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  1. Pig kills those sorts of blankets in about 15 minutes. He’s such an asshole. He loves pulling blankets over his head. I often wonder if he was this bad as a baby, or if he’s gotten craftier as he’s aged. 🤔

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  2. Why don’t you put the 72″ on him first, let them kill it, then put on the Hug? Maybe if his butt hangs out & freezes, he’ll learn to appreciate having a blanket that covers it! hahaha!!

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  3. We had a gelding in the pasture last year that was obsessed with my mare’s blanket (a gorgeous rambo that I had won and really didn’t want to replace). I’d come out to her neck cover undone or her tail cord busted (I think he loved to ‘boing’ the elastic) and finally I bought that Rap Last nasty smelling stuff and would spray it on the blanket which helped a ton. Not sure it’s enough to deter mouthy baby horses but might be worth a shot? Good luck-they kind of look like they’re saying “Challenge Accepted”

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      1. I’ve had friends just spray along the spine of the blanket with this stuff and the residual spray/nastiness keeps them off the rest of the blanket. Might be worth trying.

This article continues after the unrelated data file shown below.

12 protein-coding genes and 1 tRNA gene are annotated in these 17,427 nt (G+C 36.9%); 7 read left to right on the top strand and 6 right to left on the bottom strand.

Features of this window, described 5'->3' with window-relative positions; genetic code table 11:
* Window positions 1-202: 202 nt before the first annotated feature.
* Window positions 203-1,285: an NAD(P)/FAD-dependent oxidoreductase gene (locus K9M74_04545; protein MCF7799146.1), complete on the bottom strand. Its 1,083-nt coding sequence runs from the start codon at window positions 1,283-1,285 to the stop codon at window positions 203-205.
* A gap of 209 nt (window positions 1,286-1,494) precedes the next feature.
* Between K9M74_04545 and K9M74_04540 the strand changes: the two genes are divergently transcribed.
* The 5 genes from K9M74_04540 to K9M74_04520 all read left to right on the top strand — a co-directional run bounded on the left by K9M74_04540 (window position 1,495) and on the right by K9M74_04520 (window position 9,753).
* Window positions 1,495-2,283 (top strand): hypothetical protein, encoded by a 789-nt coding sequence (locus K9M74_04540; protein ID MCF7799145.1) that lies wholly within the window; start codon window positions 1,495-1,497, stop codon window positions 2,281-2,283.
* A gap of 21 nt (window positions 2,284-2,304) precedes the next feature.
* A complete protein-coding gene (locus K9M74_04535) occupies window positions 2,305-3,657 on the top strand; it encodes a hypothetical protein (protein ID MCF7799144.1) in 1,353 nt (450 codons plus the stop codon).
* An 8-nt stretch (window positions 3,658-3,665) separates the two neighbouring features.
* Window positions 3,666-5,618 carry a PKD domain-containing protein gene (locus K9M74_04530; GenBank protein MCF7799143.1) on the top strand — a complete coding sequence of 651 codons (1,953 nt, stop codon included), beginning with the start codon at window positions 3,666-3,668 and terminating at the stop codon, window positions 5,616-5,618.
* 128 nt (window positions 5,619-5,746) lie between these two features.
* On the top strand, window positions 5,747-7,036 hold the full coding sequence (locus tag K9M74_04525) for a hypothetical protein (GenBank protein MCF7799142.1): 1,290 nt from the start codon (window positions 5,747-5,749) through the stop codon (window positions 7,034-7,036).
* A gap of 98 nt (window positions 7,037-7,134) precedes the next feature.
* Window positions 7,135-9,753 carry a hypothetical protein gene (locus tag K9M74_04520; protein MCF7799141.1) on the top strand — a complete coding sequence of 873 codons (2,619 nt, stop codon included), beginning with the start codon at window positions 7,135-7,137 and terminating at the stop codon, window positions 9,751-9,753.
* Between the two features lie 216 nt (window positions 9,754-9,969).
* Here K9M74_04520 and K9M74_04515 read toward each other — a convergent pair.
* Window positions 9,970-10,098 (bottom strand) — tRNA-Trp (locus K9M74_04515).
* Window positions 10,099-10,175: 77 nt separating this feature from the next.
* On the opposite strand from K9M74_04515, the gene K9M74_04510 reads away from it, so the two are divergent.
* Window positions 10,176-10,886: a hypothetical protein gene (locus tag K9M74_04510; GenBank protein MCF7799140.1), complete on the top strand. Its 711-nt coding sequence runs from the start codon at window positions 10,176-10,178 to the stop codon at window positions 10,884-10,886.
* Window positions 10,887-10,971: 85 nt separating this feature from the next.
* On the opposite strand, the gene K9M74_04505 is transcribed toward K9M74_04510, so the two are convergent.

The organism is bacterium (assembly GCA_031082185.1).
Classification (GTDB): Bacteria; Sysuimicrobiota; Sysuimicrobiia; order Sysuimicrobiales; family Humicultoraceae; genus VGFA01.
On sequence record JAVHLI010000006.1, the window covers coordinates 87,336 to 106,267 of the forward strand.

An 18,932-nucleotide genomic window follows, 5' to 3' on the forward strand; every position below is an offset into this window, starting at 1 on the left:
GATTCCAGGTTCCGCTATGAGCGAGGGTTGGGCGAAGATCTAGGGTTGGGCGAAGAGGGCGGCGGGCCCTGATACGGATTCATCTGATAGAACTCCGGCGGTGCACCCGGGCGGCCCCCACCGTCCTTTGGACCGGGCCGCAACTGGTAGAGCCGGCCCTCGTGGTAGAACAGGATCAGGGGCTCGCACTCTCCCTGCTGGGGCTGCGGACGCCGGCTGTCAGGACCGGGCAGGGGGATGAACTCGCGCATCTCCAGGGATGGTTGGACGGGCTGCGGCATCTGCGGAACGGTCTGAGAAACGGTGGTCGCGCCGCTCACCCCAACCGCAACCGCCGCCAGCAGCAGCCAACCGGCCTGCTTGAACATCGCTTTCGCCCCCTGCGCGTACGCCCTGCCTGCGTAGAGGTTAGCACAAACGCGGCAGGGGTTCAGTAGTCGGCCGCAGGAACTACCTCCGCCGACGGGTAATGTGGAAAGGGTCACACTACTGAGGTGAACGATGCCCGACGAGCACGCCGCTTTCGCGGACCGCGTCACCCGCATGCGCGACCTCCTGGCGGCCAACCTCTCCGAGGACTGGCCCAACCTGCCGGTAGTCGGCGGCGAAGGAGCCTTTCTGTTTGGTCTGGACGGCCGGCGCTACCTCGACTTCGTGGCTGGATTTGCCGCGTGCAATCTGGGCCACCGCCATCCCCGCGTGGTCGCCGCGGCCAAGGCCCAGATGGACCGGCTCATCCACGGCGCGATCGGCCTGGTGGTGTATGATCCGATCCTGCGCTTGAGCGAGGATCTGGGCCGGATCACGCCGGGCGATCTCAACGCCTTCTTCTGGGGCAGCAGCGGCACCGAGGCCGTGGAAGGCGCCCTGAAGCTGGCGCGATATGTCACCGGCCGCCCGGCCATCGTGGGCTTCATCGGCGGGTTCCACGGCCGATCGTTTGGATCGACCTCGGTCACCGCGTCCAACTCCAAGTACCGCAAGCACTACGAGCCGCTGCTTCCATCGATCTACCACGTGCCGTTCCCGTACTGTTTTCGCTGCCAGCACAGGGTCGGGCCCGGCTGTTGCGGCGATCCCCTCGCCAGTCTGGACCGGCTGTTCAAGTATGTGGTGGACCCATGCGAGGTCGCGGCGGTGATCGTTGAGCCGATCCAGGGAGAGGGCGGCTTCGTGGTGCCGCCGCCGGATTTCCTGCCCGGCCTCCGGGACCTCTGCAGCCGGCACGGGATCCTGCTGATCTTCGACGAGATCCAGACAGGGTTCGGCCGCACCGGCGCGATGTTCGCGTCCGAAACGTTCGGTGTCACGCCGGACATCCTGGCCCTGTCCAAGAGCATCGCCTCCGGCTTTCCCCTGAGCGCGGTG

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  4. My junior hunter was the worst blanket shredder I’ve ever known. I tried everything from spraying them fully with wrap last (do no recommend… you have to touch it too, and then your eyes. Cause Wrap last.) to making him wear a bib. He still managed to destroy his clothes.
    I give that sheet one night. MAYBE.

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    1. I dunno, it seems like most places have stopped carrying them over the years for whatever reason. Dover used to make some with the same front closure style too but they don’t anymore.

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    1. They’ve been such a godsend for Henry, I absolutely love them. Everything else I tried rubbed him horribly! They work well for Presto too, since he’s such a weird shape in the shoulders and body right now. I can’t imagine trying to find something to fit him comfortably.

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  5. I know you say you don’t want to spray the rug, but I’m going to add another vote to those suggesting to try it – use Red Hot, bitter apple, whatever is easiest. just on the rump area and around the chest flap/shoulders. It’s not something you have to do forever, it’s only for long enough to train them not to do it. Been there with rug wreckers, and sprayed rugs do work. Especially with young horses, it trains them to be polite with rugs their whole life.

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  6. I recently bought one of those hug style closures and I’ll have to look back at where I bought it from.. I don’t recall it being hug branded so maybe it’s an alternative.